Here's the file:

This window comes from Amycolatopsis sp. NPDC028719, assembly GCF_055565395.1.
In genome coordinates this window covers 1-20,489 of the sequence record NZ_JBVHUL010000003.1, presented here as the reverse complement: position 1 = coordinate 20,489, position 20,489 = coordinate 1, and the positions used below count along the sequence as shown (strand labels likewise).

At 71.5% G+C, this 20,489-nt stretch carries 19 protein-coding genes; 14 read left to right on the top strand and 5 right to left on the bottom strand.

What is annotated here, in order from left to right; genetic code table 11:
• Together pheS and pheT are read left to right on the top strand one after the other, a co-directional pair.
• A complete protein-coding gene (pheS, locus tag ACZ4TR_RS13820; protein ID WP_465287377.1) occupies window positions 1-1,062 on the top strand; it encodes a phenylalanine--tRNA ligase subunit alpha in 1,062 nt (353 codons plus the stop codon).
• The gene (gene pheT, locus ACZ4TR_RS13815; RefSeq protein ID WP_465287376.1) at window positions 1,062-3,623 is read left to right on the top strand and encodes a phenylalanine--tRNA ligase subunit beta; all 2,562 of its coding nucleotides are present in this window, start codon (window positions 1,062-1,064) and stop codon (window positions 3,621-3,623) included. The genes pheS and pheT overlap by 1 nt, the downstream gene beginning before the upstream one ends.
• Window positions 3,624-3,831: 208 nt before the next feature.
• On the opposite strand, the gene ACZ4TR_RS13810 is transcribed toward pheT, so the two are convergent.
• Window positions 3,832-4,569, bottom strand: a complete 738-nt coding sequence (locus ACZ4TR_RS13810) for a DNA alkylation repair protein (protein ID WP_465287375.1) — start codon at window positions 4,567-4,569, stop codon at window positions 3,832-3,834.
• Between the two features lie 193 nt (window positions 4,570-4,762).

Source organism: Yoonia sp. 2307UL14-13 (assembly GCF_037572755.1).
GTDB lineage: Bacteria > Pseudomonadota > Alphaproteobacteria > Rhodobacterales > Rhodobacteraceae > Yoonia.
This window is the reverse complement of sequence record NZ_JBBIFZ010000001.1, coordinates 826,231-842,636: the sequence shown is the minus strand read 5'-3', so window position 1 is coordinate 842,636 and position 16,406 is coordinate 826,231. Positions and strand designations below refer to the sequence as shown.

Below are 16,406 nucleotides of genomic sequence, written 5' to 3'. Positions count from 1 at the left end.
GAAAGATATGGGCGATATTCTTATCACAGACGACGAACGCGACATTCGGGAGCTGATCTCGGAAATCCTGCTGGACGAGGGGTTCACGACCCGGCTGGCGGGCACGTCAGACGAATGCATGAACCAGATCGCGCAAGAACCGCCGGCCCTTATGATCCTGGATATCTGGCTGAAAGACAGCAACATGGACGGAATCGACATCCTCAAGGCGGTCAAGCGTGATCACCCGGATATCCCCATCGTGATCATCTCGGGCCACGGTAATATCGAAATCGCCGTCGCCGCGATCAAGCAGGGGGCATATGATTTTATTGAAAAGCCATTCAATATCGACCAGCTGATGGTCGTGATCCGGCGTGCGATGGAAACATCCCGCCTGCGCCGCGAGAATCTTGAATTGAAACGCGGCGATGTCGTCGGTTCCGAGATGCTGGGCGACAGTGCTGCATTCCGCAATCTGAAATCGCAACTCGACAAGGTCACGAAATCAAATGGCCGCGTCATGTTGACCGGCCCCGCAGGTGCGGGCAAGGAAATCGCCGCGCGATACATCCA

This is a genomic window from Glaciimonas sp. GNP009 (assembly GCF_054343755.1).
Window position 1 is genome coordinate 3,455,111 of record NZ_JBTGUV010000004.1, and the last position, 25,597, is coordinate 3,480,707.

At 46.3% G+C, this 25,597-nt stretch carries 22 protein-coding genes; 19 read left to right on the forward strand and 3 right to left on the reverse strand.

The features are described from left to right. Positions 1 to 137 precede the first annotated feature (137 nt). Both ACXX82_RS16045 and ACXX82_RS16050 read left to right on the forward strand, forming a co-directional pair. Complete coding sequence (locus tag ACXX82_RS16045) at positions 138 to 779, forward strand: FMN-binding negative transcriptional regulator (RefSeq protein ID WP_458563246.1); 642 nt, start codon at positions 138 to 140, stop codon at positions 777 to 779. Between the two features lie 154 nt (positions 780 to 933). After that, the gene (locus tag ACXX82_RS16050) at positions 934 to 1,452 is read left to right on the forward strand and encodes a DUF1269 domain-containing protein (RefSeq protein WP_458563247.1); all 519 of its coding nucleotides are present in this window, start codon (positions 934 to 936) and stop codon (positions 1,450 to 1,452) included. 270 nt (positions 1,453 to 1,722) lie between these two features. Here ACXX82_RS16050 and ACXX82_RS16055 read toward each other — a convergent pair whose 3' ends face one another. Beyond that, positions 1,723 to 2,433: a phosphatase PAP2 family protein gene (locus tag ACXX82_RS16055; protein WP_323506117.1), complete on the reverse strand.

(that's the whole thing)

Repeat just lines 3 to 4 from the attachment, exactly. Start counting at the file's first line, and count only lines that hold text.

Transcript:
At 71.5% G+C, this 20,489-nt stretch carries 19 protein-coding genes; 14 read left to right on the top strand and 5 right to left on the bottom strand.

What is annotated here, in order from left to right; genetic code table 11: